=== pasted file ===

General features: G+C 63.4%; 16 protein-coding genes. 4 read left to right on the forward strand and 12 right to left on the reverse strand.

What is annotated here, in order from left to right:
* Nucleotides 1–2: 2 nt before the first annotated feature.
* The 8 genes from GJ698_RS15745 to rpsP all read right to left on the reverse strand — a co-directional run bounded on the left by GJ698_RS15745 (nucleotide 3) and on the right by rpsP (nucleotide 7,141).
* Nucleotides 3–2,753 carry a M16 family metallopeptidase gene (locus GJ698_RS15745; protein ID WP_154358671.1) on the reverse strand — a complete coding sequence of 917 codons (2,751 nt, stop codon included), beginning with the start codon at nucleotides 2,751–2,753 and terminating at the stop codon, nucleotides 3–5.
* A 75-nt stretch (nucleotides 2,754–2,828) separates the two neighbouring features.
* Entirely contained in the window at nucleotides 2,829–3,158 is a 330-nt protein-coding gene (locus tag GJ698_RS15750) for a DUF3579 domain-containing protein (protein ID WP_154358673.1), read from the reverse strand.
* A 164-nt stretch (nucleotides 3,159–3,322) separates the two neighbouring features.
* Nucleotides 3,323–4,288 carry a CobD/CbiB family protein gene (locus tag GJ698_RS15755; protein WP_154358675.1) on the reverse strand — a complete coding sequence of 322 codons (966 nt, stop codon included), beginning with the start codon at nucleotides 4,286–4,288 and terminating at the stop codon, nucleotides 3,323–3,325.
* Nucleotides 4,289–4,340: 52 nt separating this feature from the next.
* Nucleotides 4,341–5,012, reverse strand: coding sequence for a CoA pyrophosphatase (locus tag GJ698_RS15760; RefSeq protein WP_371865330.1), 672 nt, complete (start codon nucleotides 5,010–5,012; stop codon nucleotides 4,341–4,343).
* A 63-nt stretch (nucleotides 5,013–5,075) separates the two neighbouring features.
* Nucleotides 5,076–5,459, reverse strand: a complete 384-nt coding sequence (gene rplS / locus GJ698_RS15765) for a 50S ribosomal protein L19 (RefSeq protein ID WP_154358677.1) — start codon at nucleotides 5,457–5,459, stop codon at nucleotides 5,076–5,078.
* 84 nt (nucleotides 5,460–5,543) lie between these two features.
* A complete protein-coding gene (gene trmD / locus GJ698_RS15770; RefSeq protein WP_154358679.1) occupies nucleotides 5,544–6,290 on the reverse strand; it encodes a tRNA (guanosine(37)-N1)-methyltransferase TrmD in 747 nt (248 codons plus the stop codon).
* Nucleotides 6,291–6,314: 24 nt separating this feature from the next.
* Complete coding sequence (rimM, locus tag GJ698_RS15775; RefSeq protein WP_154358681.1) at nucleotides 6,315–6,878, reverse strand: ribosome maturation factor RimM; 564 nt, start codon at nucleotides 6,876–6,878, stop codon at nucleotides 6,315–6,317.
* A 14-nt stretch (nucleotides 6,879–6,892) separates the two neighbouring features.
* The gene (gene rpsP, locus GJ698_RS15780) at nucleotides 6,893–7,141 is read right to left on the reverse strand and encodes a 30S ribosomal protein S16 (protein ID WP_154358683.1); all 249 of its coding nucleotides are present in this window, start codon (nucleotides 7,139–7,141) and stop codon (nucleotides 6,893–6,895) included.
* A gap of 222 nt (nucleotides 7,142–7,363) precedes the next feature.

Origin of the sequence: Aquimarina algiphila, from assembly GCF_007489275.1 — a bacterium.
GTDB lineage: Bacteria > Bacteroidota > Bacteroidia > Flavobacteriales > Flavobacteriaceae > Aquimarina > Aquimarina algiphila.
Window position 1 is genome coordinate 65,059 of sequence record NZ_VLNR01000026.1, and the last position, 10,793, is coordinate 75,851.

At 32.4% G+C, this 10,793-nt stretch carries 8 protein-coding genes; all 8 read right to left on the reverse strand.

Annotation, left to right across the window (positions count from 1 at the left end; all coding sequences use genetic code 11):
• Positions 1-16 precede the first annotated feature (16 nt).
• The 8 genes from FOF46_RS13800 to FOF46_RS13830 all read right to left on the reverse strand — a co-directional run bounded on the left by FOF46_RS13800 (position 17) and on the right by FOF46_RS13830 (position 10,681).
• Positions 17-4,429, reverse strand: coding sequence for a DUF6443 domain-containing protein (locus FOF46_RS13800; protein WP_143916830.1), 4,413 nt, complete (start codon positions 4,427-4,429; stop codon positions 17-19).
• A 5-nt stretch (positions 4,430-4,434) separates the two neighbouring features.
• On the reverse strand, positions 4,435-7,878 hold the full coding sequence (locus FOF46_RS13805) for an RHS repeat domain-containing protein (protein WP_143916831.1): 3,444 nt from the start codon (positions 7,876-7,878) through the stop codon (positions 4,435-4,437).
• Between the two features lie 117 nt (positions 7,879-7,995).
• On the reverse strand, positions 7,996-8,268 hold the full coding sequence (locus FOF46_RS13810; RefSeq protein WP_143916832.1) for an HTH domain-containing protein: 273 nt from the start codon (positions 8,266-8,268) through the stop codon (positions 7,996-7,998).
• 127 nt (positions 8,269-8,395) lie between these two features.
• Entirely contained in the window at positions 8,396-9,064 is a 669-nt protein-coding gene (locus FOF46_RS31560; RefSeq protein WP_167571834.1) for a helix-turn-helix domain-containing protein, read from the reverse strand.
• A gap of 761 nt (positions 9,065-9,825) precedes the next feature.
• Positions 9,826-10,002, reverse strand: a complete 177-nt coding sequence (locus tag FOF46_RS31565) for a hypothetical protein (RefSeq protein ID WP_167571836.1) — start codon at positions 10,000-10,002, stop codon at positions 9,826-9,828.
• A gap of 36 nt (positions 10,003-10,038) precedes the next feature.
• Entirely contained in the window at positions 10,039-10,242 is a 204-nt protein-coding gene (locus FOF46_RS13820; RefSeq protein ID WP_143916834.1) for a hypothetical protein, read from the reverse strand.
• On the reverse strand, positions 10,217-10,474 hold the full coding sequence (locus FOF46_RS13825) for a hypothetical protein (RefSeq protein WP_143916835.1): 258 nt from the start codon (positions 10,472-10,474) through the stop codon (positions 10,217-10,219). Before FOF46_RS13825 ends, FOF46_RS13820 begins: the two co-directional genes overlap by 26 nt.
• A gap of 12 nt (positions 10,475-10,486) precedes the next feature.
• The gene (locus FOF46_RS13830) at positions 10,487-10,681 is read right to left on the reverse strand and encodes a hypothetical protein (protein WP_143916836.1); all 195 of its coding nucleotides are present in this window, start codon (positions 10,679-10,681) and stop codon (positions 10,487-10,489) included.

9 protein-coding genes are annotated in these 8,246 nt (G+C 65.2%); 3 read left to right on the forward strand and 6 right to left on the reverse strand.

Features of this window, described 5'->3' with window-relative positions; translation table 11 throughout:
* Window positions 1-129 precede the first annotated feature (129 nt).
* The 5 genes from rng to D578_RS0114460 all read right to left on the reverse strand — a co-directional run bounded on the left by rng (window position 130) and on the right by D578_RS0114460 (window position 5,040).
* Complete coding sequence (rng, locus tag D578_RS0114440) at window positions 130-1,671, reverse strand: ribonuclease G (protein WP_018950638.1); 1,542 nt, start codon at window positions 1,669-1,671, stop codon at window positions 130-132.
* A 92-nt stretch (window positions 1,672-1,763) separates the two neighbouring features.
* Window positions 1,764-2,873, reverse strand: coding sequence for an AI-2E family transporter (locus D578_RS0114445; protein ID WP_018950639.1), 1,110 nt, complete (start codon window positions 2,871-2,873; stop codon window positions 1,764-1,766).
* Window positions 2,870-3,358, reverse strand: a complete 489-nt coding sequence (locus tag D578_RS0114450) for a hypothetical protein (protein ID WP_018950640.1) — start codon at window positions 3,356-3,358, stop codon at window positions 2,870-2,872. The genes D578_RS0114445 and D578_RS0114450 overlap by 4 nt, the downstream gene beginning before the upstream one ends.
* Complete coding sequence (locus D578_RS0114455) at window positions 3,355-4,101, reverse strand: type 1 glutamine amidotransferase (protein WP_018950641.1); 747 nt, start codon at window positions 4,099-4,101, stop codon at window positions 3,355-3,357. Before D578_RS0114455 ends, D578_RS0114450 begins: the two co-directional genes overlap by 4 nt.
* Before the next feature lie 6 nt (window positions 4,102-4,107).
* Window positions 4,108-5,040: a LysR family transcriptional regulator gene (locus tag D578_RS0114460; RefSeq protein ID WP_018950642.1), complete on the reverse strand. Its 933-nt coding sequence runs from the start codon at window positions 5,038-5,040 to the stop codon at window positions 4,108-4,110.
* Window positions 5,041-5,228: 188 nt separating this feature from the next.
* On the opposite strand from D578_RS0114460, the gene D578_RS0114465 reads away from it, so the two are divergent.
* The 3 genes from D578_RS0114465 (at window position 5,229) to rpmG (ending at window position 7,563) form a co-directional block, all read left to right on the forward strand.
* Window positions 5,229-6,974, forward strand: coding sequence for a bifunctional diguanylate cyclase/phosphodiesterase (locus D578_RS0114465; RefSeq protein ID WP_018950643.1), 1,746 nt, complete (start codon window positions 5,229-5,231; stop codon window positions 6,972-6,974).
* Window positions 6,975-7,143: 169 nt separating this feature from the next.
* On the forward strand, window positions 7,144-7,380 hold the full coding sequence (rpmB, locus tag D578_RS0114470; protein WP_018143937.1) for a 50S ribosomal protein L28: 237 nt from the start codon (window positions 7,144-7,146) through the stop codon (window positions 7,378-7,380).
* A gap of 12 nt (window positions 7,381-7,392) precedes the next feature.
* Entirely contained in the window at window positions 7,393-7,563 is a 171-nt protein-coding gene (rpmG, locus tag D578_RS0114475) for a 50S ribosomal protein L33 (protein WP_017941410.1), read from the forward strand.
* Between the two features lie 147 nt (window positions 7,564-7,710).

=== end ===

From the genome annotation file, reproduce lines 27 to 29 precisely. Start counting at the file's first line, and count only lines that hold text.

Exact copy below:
• The 8 genes from FOF46_RS13800 to FOF46_RS13830 all read right to left on the reverse strand — a co-directional run bounded on the left by FOF46_RS13800 (position 17) and on the right by FOF46_RS13830 (position 10,681).
• Positions 17-4,429, reverse strand: coding sequence for a DUF6443 domain-containing protein (locus FOF46_RS13800; protein WP_143916830.1), 4,413 nt, complete (start codon positions 4,427-4,429; stop codon positions 17-19).
• A 5-nt stretch (positions 4,430-4,434) separates the two neighbouring features.